Immunoassay for the in vitro quantitative determination of Growth Differentiation Factor‑15 (GDF‑15) in human serum and plasma
The Elecsys® GDF‑15 assay is intended as an aid in risk stratification of patients with Acute Coronary Syndrome (ACS) or Chronic Heart Failure (CHF) and as an aid in risk prediction of major bleeding events of patients with Atrial Fibrillation (AF). The electrochemiluminescence immunoassay “ECLIA” is intended for use on Elecsys® and cobas® e immunoassay analysers.
GDF‑15 is a member of the transforming growth factor β (TGF‑β) cytokine superfamily.
GDF‑15 levels increase sharply in response to pathological or physiological stress associated with inflammation, hypoxia, tissue injury and remodeling as observed in cardiovascular diseases, as well as in some tumours and pregnancy.1,2 Levels of GDF‑15 increase with the severity of cardiovascular diseases: elevated serum levels are found in stable coronary artery disease, ACS and heart failure (HF).2
Increasing evidence indicates that GDF‑15 levels predict adverse outcomes of cardiovascular disease, independently from traditional risk factors such as previous myocardial infarction (MI), age, elevated levels of cardiac troponin T, N‑terminal pro B‑type natriuretic peptide or high‑sensitivity C‑reactive protein. Increased GDF‑15 levels are indicative of high mortality in patients with ST-segment elevation ACS (STE‑ACS),3 non‑ST‑elevation ACS (NSTE‑ACS)4,5,6 and HF.7,8 Higher levels of GDF‑15 also identify NSTE‑ACS patients at an elevated risk of recurrent MI4 and bleeding.6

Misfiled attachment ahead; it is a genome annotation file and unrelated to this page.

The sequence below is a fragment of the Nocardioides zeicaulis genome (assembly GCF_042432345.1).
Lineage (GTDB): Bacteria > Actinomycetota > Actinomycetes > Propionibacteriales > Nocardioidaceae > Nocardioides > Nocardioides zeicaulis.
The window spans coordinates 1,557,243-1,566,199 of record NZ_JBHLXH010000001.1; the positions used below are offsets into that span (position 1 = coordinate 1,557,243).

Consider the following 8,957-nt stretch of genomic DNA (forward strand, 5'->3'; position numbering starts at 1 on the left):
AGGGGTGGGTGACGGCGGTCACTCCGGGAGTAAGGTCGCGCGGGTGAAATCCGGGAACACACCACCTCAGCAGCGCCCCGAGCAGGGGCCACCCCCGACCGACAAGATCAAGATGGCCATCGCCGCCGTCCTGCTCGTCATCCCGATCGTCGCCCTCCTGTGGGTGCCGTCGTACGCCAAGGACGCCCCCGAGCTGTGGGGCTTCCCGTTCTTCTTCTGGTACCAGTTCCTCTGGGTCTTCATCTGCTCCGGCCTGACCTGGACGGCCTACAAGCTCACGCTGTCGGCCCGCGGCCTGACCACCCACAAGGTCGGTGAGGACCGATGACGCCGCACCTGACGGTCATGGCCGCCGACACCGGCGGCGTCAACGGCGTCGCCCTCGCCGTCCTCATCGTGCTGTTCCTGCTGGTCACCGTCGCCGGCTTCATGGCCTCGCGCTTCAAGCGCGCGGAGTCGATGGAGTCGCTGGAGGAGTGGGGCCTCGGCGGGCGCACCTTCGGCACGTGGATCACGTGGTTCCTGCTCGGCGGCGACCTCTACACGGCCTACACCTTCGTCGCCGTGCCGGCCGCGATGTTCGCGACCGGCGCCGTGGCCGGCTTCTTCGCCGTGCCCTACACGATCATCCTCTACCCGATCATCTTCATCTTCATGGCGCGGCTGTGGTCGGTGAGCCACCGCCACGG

Adding GDF‑15 levels to the Global Registry of Acute Coronary Events (GRACE) score further improves the prediction of 6‑month all-cause mortality and non-fatal MI in patients with NSTE‑ACS.9
GDF‑15 levels may also assist in guiding therapeutic intervention: GDF‑15 levels in patients with NSTE‑ACS at admission predict those who are likely to benefit most from an early invasive versus non‑invasive treatment regime.4 High levels of GDF‑15 are also associated with increased risk of developing HF following an episode of ACS.10 Therefore GDF‑15 levels potentially allow identifying which ACS patients will benefit from more aggressive therapies aimed at reducing HF‑related admissions.
AF is highly associated with major risk for stroke and death. The development and risk of stroke can be mitigated by control of risk factors and oral anticoagulation therapy. However, anticoagulant therapy is strongly associated with a risk of major bleeding. Clinical practice points to the benefit of oral anticoagulation in AF on a balance between reduction in ischemic stroke and increase in major bleeding events. In clinical practice the risk of bleeding can be assessed by e.g. HAS‑BLED11 score and more recently by ORBIT12 score, which are based on clinical risk factors only. However, several new biomarkers have now been shown to provide incremental information about the risk of bleeding in AF patients. The recently introduced risk modelling score termed “ABC‑bleeding risk score” taking into account age, biomarkers (GDF‑15, cTNT‑hs, and hemoglobin) and clinical history was shown to significantly improve the prediction of bleeding events of AF patients.13 ABC-bleeding risk score could therefore be a valuable decision support tool regarding indications for and selection of treatment with oral anticoagulants in patients with AF.